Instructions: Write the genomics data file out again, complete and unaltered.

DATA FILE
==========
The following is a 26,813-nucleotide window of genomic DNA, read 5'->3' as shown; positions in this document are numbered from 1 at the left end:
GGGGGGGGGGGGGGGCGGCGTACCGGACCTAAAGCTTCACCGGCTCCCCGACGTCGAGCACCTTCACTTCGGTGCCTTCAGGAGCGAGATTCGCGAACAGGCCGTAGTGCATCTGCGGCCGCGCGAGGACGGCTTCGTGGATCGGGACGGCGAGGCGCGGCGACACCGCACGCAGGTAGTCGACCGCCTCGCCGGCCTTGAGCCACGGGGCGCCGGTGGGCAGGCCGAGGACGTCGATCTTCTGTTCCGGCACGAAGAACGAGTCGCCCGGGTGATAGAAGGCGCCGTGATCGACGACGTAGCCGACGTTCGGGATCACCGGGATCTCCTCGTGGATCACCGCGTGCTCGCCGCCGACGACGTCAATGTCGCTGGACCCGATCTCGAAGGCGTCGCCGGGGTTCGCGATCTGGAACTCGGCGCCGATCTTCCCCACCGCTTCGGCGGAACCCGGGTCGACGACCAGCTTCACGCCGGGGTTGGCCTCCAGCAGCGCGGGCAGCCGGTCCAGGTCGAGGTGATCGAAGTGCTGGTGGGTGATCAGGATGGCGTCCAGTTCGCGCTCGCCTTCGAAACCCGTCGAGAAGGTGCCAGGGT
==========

The following is a 26,813-nucleotide window of genomic DNA, read 5'->3' as shown; positions in this document are numbered from 1 at the left end:
GGGGGGGGGGGGGGGCGGCGTACCGGACCTAAAGCTTCACCGGCTCCCCGACGTCGAGCACCTTCACTTCGGTGCCTTCAGGAGCGAGATTCGCGAACAGGCCGTAGTGCATCTGCGGCCGCGCGAGGACGGCTTCGTGGATCGGGACGGCGAGGCGCGGCGACACCGCACGCAGGTAGTCGACCGCCTCGCCGGCCTTGAGCCACGGGGCGCCGGTGGGCAGGCCGAGGACGTCGATCTTCTGTTCCGGCACGAAGAACGAGTCGCCCGGGTGATAGAAGGCGCCGTGATCGACGACGTAGCCGACGTTCGGGATCACCGGGATCTCCTCGTGGATCACCGCGTGCTCGCCGCCGACGACGTCAATGTCGCTGGACCCGATCTCGAAGGCGTCGCCGGGGTTCGCGATCTGGAACTCGGCGCCGATCTTCCCCACCGCTTCGGCGGAACCCGGGTCGACGACCAGCTTCACGCCGGGGTTGGCCTCCAGCAGCGCGGGCAGCCGGTCCAGGTCGAGGTGATCGAAGTGCTGGTGGGTGATCAGGATGGCGTCCAGTTCGCGCTCGCCTTCGAAACCCGTCGAGAAGGTGCCAGGGT